Friday, June 29, 2007
Wednesday, June 27, 2007
Wednesday, June 20, 2007
Saturday June 23 7pm
at Woodland Pattern Book Center
720 E Locust St, Milwaukee
"Hauser's manic hoo-ha has left us all a little disgusted at times... Cocksure yet demurely Al B Sure when oppurtunity knocks, he can bring home the wet t-shirts when it's crunch time. Take a ticket. Get drunk beforehand. Bring your own slide whistle."
--Rufus T. Firefly, International Player
"Since Hunter's ejection from Major League Bowling, he has shown us that one can and should go too far when pursuing sweet sweet bay marie. Where his poetry is lacking in gumption it is chockfull of the kind of lyric roughshod Welsh Corgies are awoken from nightmares by."
--Captain Jeffrey Spaulding, African Explorer
Tuesday, June 19, 2007
Monday, June 18, 2007
Santana " The Game of Love"
Ok. If you said, "Dude that song sucks!" I might be inclined to agree with you, in any case I'd find it hard to disagree. But I was in Y Not II with Zack on Saturday afternoon and I realized that I really like this. And I told Zack there on that spot/stool, "Uh oh, I think I really like this song!" Like the scene in Revenge of The Nerds where the cheerleader comes to the sobering realization "I'm in love with a nerd!", only some strange reversal. All the Santana shit I don't care about, let's get that straight. It's the way Michelle Branch stretches out 'whyyyyyyyyy-hyyyy don't you come around no more?' that gets me. It makes me cringe with a combination of swooning pleasure and revulsion that I can only identify as love. A peculiar kind of love, for that of a song with at least one moment of beguiling 80s-reminscent vocal histrionics to rival anything from Aha, Howard Jones, Ariel Pink or...
Til Tuesday "Voices Carry"
This is my favorite song on the Polish Falcon jukebox. I know there are more tastefull things on it, The Beatles, a Dylan's Greatest, even the Everly Brothers (tho no "I Know We'll Love Again" or "You're Gonna Be Lonely" or even "Dream") but this is just a perfect fucking pop song. The cautious, ephemeral fade-in, ghosty keyboards, Aimee Mann's long-since abandoned yelpy vocal style. This has that quality from 80s songs that I find fascinating in that they just seem to leave plume in their wake. Zack said it would be better if the chorus said "This is scary". But that would defeat the whole premise of the song, which is that Aimee Mann's boyfriend is making her suspicious, always wanted her to keep her voice down, keep a low profile. "Fuck THAT!" she essentially says, by the end mockingly yelling "SHUT UP SHUT UP SHUT UP", throwing the corsage he gave her back in his face and just generally making a scene at the opera house. If I were a DJ I would play this back to back with "Shut Up Shut Up" by the Residents. I don't think I'd be asked back.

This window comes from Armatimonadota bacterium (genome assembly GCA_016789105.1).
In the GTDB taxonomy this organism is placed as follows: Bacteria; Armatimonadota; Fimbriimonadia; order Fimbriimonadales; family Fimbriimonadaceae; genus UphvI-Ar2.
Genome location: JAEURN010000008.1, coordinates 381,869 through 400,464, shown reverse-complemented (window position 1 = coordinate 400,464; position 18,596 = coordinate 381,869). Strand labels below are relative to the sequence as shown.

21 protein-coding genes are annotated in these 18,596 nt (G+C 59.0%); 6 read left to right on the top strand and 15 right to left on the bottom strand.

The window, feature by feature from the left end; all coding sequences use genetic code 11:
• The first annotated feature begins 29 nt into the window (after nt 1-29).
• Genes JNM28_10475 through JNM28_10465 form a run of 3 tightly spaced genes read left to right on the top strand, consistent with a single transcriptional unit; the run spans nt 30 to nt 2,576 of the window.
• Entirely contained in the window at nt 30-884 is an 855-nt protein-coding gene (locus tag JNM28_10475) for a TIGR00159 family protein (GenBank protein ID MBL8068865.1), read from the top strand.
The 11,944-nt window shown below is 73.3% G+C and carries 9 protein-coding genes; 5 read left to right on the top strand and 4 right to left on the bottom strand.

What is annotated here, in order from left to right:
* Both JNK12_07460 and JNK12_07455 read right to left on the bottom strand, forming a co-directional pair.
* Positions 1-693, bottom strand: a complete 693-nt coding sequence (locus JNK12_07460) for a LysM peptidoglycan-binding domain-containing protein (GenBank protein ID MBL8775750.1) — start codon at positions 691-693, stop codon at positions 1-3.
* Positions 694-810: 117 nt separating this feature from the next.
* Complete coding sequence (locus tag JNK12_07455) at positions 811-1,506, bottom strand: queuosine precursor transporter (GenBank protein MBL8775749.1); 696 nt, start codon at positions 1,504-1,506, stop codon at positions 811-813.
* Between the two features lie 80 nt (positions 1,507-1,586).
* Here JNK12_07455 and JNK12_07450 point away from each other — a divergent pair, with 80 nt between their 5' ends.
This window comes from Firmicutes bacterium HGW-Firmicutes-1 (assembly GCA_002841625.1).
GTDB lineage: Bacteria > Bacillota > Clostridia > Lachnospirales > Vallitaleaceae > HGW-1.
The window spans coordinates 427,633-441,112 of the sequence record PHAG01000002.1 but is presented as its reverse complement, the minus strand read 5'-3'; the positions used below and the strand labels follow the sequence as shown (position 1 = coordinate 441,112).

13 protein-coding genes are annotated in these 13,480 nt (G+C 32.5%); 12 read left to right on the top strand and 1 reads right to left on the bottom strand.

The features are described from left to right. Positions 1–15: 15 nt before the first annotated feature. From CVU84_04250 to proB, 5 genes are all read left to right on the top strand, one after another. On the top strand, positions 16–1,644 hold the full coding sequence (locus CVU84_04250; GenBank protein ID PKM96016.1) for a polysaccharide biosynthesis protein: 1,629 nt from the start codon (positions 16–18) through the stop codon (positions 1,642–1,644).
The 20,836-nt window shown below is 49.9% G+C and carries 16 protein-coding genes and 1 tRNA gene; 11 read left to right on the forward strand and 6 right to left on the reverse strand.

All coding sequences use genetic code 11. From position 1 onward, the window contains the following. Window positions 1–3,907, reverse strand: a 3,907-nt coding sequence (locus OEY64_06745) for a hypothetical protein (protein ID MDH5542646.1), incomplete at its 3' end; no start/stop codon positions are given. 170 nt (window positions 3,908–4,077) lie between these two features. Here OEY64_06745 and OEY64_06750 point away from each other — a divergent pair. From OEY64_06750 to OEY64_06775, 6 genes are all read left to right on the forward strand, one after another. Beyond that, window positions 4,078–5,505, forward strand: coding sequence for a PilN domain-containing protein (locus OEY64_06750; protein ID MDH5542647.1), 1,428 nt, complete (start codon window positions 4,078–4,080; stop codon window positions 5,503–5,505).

Ariel Pink "Oceans of Weep"
Rain sounds. Piano sounds. Very plaintive vocals sung over the phone (sounds like anyway). This is one of the songs, like My Bloody Valentine where I'm thinking "What are they saying? And do I even want to know, based off prior experience, and also just the fact that this emits a beautiful sound?" I think Ariel Pink's greatness lies partly in his consciousness of the way music sounds coming out of an abyss. You have a stereo sitting in your room and put this disc in it and it produces music. Is that too reductionist? I think this song is close to what DJ Shadow wanted when he was in his "80s period". Something I admire in a performance is when a performer is willing to just vomit out whatever's there to vomit out and see how far it goes, when art reverts to an infant state, from Suicide to Will Ferrell shrieking in a phone booth.
Garbage Pail Kids: The Movie
The premise of the film is hilarious: A man named Dr. Manzini owns an antique store in which there's a pail that contains, ala pandora's box, a bunch of ugly "kids". When the kids get out of the box, wackiness and chicanery ensue. But the real message of the film becomes clear when the "kids" are persecuted for being ugly. They're taken to a prison where the ugly, weird and fat are kept. Up to this point, Dr. Manzini, whose attempts at writing a jingle that will 'send the kids back in the pay-ole!' have fay-oled, so he and a little boy, whose post-adolescent love interest has dressed him in a glittery bowtie and vest sans the shirt ensemble, must free the "kids". The little boy enlists the help of some local bikers from The Toughest Bar in The World, to help him and Dr. Manzini break into the prison. While they're at, they also free Santa Claus and a man being held in a cage marked "too weird". The man does resemble Weird Al Yankovic a little. Is the film a comment on 80s conformity and fashion? (The kid's love interest is an aspiring fashion designer who goes out with a tough lad named "Juice".) And was it written, as my friend Casey suggested, by a flunkie at Topps? Maybe the person who also writes the texts on the back of the trading cards from which Garbage Pail Kids: The Movie was adapted? Someone also pointed out that the girl who vomits (they have superpowers, so to speak) doesn't do so until the end. I forgot how it ends.
Saturday, June 16, 2007
Thursday, June 07, 2007
30 hours of slinging dishes in three days. When they say that physically grueling work takes the life out of you, they are right. But I remember now my rule, tho I never follow it, about wiping the memory clean to a spotless shine after leaving that place, which may or may not make things worse. It's all like counting how many needles are falling into the many haystacks around me.
All I can say about the last three days is, I won the wet t-shirt contest!